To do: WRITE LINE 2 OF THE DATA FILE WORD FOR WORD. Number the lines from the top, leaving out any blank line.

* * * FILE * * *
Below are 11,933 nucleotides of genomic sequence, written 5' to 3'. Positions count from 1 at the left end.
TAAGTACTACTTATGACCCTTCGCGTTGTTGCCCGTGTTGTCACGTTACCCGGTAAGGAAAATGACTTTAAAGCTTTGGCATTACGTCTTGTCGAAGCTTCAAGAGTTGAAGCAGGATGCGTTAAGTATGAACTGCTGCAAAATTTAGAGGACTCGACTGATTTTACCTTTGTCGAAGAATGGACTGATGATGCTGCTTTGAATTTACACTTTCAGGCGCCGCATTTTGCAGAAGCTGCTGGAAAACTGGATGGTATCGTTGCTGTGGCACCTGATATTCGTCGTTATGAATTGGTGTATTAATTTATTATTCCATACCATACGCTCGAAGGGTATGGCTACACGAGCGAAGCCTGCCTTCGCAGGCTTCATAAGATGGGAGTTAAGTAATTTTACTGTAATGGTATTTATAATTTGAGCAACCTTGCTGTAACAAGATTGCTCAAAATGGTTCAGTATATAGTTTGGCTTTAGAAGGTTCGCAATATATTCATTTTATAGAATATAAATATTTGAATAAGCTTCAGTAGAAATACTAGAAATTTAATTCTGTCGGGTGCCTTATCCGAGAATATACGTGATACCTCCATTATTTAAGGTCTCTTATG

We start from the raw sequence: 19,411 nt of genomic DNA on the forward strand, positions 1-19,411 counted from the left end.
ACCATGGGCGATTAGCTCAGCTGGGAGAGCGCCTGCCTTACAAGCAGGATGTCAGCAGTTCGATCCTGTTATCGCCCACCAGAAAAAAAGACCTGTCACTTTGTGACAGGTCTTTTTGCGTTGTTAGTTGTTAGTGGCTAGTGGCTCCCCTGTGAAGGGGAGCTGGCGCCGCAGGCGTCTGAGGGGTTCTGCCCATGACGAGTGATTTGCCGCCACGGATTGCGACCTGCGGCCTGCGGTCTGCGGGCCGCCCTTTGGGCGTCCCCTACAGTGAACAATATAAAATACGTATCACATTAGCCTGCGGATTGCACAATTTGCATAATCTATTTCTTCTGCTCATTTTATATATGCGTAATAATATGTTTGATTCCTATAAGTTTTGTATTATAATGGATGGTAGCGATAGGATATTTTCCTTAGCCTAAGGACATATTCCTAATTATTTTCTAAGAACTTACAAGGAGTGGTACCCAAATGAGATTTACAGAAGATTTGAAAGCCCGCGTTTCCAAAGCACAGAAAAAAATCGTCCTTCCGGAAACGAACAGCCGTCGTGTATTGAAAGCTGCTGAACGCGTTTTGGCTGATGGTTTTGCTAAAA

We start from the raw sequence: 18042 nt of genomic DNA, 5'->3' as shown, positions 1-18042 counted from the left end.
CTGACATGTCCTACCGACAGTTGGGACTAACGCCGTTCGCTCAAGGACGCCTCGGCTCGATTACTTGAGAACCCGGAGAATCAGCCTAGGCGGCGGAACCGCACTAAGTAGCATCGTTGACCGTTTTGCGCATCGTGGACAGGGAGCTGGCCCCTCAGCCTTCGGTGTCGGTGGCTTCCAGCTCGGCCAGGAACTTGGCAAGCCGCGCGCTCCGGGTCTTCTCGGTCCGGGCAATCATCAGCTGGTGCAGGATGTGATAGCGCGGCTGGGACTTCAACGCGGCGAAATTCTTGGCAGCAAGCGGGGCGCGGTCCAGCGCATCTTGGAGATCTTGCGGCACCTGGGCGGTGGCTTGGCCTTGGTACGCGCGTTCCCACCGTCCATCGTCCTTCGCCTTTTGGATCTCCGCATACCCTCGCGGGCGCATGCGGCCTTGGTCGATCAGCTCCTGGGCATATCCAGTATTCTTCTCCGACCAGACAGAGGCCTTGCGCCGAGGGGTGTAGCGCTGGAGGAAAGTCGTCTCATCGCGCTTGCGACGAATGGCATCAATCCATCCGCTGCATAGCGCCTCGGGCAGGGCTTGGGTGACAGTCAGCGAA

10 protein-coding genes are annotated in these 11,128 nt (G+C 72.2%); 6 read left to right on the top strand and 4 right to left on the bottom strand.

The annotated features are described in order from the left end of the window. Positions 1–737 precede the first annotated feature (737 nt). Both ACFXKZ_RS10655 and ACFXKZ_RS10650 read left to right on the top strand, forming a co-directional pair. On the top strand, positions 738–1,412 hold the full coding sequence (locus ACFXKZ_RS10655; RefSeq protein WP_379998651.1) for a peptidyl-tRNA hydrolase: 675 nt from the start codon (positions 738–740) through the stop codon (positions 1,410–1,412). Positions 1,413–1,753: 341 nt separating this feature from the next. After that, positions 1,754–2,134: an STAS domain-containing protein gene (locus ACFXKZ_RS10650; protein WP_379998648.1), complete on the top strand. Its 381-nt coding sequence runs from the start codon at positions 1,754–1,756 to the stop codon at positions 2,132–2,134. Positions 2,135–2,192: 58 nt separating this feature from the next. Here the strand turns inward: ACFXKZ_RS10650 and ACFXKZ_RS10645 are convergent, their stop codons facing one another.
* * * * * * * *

TAAGTACTACTTATGACCCTTCGCGTTGTTGCCCGTGTTGTCACGTTACCCGGTAAGGAAAATGACTTTAAAGCTTTGGCATTACGTCTTGTCGAAGCTTCAAGAGTTGAAGCAGGATGCGTTAAGTATGAACTGCTGCAAAATTTAGAGGACTCGACTGATTTTACCTTTGTCGAAGAATGGACTGATGATGCTGCTTTGAATTTACACTTTCAGGCGCCGCATTTTGCAGAAGCTGCTGGAAAACTGGATGGTATCGTTGCTGTGGCACCTGATATTCGTCGTTATGAATTGGTGTATTAATTTATTATTCCATACCATACGCTCGAAGGGTATGGCTACACGAGCGAAGCCTGCCTTCGCAGGCTTCATAAGATGGGAGTTAAGTAATTTTACTGTAATGGTATTTATAATTTGAGCAACCTTGCTGTAACAAGATTGCTCAAAATGGTTCAGTATATAGTTTGGCTTTAGAAGGTTCGCAATATATTCATTTTATAGAATATAAATATTTGAATAAGCTTCAGTAGAAATACTAGAAATTTAATTCTGTCGGGTGCCTTATCCGAGAATATACGTGATACCTCCATTATTTAAGGTCTCTTATG